You might think this would make for some dull engagements, but it's really very much the opposite. The focus on realism makes even the most lightly armed grunt a threat even on the lowest difficulty settings. You'll spend less time running-and-gunning, in turn, and more making it through each engagement in one piece. This isn't to say you can't have fun trying to bust out your best Commando impression. Just know that emulating your favorite 1980s flicks will probably make you well acquainted with the game over screen.
None of this should suggest that you'll need to follow rigid rules to succeed in Cold War Assault. Much to the contrary, the game gives you an impressive amount of freedom to approach your objectives as you please. This is especially true once you take command of your own squad. The assault I detailed at the beginning of this review, for instance, was just one of several attempts at attacking the outpost at the center of my objective. I tried at least half a dozen strategies to take that position ranging from disastrous direct assaults to complex maneuvers that found my squad making lengthy detours to sneak our way into an optimal striking position.
This freedom also comes in handy in those moments where you do feel like going off the rails and going full Rambo. I can't count the number of times that I decided to abandon my missions and go traipsing for miles across the countryside looking for a fight. Usually, this would get me killed. Occasionally, though, it led to some of my most memorable moments with the game. One impromptu hike, for example, led me to a little town where I just happened to stumble upon a tank and a squad of Soviets that were wonderfully unaware of my presence. I managed to gun down all the soldiers and take out the tank before they even knew what was happening.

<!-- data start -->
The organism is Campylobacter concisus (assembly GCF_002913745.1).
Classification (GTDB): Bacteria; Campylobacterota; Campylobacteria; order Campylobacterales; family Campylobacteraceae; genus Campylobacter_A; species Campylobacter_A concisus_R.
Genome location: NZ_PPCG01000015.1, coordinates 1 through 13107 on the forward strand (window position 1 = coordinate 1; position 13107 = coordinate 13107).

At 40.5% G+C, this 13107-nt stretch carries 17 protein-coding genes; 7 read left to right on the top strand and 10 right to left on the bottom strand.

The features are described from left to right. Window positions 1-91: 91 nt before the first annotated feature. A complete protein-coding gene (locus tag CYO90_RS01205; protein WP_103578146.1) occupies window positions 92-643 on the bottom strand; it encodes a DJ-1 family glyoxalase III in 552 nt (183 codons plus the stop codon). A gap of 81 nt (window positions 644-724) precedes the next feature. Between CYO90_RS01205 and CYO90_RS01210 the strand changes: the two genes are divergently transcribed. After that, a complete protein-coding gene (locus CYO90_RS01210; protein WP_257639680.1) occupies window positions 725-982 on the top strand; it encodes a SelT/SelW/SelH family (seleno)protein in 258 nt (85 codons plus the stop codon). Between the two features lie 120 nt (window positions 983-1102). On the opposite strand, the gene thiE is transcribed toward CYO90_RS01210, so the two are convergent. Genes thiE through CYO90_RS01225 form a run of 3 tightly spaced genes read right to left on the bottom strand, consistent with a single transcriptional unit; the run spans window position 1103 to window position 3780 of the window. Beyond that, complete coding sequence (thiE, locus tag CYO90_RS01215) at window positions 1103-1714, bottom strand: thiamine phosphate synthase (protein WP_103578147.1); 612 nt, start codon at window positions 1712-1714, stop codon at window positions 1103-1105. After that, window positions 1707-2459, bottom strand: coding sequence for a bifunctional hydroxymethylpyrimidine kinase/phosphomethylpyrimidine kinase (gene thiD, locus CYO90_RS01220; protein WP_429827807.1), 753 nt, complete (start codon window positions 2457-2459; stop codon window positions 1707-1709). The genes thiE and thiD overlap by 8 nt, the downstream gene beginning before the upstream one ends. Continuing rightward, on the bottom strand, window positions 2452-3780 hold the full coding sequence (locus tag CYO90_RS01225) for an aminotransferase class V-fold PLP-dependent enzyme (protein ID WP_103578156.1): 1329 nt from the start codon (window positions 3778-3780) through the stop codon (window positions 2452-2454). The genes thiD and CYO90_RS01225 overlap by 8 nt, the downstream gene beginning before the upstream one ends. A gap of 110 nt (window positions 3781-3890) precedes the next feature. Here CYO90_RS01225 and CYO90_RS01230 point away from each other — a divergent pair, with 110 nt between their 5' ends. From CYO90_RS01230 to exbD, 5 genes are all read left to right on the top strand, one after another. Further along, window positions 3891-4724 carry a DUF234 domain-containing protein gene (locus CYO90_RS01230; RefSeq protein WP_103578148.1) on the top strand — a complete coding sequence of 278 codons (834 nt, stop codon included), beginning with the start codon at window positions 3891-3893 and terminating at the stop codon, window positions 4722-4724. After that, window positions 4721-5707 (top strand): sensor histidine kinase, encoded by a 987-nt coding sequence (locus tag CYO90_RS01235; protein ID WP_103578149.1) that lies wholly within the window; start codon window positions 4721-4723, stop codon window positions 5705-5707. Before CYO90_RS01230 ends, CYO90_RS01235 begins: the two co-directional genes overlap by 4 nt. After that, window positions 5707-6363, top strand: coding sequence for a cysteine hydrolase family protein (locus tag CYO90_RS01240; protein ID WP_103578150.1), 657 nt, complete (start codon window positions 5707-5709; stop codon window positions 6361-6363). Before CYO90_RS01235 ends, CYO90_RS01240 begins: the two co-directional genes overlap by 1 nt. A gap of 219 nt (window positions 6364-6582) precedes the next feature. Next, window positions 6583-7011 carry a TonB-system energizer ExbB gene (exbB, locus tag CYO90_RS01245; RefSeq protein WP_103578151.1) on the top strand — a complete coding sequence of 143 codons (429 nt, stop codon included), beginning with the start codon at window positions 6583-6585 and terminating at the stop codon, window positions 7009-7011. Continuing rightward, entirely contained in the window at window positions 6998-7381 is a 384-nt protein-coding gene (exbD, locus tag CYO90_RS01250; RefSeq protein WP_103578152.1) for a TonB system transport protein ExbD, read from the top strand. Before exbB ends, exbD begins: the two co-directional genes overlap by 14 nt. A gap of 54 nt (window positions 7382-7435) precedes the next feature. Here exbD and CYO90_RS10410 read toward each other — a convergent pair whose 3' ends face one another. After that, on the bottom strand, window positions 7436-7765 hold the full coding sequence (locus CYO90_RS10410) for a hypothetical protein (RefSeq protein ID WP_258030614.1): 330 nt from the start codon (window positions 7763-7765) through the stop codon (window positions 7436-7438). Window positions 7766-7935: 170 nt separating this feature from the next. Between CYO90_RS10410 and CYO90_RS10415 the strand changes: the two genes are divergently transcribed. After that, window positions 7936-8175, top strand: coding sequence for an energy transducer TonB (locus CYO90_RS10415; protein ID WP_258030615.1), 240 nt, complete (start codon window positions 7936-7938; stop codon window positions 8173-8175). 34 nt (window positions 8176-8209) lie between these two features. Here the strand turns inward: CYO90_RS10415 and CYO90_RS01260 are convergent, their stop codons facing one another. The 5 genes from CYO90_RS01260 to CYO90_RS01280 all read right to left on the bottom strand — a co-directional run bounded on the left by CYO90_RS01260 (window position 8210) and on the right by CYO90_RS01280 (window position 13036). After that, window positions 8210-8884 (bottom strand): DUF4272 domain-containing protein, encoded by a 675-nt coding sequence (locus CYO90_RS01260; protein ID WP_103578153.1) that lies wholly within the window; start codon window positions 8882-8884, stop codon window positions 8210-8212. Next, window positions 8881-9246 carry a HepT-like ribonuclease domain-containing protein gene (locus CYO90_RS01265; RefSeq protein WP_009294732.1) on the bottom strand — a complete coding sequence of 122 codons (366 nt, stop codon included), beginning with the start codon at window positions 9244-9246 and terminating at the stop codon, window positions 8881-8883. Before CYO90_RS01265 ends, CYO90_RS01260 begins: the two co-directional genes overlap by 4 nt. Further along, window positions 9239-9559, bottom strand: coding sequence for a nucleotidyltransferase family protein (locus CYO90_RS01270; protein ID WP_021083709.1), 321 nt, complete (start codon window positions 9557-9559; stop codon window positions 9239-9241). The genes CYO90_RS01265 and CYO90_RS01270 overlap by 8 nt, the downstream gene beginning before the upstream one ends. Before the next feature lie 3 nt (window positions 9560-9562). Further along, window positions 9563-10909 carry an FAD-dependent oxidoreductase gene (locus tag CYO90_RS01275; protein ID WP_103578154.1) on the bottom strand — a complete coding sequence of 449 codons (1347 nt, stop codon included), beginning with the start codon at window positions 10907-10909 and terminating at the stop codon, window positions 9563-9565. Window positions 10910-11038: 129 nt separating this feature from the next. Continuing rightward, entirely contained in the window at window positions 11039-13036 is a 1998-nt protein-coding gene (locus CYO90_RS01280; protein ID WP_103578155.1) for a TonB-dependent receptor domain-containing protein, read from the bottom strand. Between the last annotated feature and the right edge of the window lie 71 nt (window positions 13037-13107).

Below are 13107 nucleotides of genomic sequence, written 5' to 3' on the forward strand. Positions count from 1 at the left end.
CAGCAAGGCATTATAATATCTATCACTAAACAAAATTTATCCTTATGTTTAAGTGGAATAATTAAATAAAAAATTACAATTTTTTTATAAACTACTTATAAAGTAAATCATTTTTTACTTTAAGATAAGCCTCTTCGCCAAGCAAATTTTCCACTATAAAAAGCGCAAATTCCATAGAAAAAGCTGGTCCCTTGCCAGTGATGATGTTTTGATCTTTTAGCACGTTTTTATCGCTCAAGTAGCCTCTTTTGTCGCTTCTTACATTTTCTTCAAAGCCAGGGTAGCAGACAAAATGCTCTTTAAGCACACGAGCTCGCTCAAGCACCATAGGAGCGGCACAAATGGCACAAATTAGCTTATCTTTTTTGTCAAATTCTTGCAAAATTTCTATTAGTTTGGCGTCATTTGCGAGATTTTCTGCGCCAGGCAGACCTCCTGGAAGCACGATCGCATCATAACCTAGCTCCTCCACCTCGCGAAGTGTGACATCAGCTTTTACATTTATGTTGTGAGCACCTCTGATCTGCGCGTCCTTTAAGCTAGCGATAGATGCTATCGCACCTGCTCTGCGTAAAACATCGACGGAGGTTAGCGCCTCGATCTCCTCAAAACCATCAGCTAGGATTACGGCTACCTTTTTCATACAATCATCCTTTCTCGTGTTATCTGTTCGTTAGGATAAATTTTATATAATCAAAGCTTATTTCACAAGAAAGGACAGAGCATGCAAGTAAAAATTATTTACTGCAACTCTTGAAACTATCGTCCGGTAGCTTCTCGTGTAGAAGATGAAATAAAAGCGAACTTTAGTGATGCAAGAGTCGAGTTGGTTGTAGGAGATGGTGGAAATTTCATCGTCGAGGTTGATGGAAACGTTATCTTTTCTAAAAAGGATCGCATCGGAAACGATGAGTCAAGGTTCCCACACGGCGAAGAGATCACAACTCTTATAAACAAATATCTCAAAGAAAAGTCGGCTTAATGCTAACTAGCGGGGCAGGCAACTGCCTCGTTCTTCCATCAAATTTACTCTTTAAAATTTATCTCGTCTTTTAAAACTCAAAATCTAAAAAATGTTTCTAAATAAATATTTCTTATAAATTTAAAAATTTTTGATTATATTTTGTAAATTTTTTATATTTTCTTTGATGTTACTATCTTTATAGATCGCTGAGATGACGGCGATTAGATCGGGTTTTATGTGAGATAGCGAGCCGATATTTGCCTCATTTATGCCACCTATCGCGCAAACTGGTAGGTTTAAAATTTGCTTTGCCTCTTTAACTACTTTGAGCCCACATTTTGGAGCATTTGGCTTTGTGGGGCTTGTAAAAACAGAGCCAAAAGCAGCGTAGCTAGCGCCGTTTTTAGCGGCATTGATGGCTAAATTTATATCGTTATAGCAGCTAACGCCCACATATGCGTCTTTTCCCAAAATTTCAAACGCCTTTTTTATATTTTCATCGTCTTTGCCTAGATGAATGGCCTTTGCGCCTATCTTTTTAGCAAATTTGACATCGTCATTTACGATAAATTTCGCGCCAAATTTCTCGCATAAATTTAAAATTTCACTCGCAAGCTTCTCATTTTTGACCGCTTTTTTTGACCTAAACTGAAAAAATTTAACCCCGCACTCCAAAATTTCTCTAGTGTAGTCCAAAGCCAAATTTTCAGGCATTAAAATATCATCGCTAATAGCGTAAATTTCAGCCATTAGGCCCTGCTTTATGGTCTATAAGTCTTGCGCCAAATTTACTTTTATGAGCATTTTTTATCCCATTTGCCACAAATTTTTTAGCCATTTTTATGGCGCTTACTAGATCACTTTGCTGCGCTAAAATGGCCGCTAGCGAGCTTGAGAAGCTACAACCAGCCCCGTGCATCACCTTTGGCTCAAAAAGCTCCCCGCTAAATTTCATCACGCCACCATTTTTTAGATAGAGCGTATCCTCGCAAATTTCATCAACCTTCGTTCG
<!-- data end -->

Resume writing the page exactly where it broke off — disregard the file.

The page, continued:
Unfortunately, this freedom is at times thwarted by some bad decisions on the part of the developers. Most notably, the game's save system limits you to one save per level which is completely inadequate. To its credit, there are also checkpoints that will occur naturally as you progress through a mission. That said, they're few and far between, transforming your lone save file into a precious resource that you'll want to save for crucial, late stage moments. This can be especially troublesome in some of the longer, more complex missions where you can easily wind up in a situation where making any real progress means flawlessly fighting your way through multiple challenging engagements. Luckily, there is a cheat code that allows you to save your game whenever you want (Left Shift-Keypad Minus-S-A-V-E-G-A-M-E). It would have been nice, though, if the game had just let you do that naturally.
The save system isn't the only problem. The game features several vehicle-centric levels that, by-and-large, aren't as fun as those focused on stealth or infantry combat. This problem peaks in the tank combat missions where you'll have to grapple with some of the most frustrating controls I've ever encountered. The issue lies with your role as the tank's commander. Rather than just carrying out actions yourself, you need to issue orders to the tank's crew members. Now, I get that they were trying to simulate how it might feel to actually be in charge of a tank. That said, it just doesn't work. Directing your driver never stops being unwieldy and your gunner's reactions to your targeting orders are frequently too slow. You're honestly just better off driving the tank yourself and making do with the more limited manual targeting options.
All of that in mind, the overall package of ArmA: Cold War Assault is one that I would encourage shooter enthusiasts everywhere to at least try. To be sure, it's a game that's perhaps not for everyone. That said, if you can adapt yourself to its take on shooters, you'll be privy to an experience that's as unrelenting in its rewards as it is in its challenges. Your deaths and failures might be frustrating, but that moment when the shooting stops and you realize you've won (not to mention the lengthy campaigns and robust mission editor) is absolutely worth the $5.99 GOG is charging for the game. Give it a shot and remember that cover is your friend.
Come back next week for my review of Shogo: Mobile Armor Division!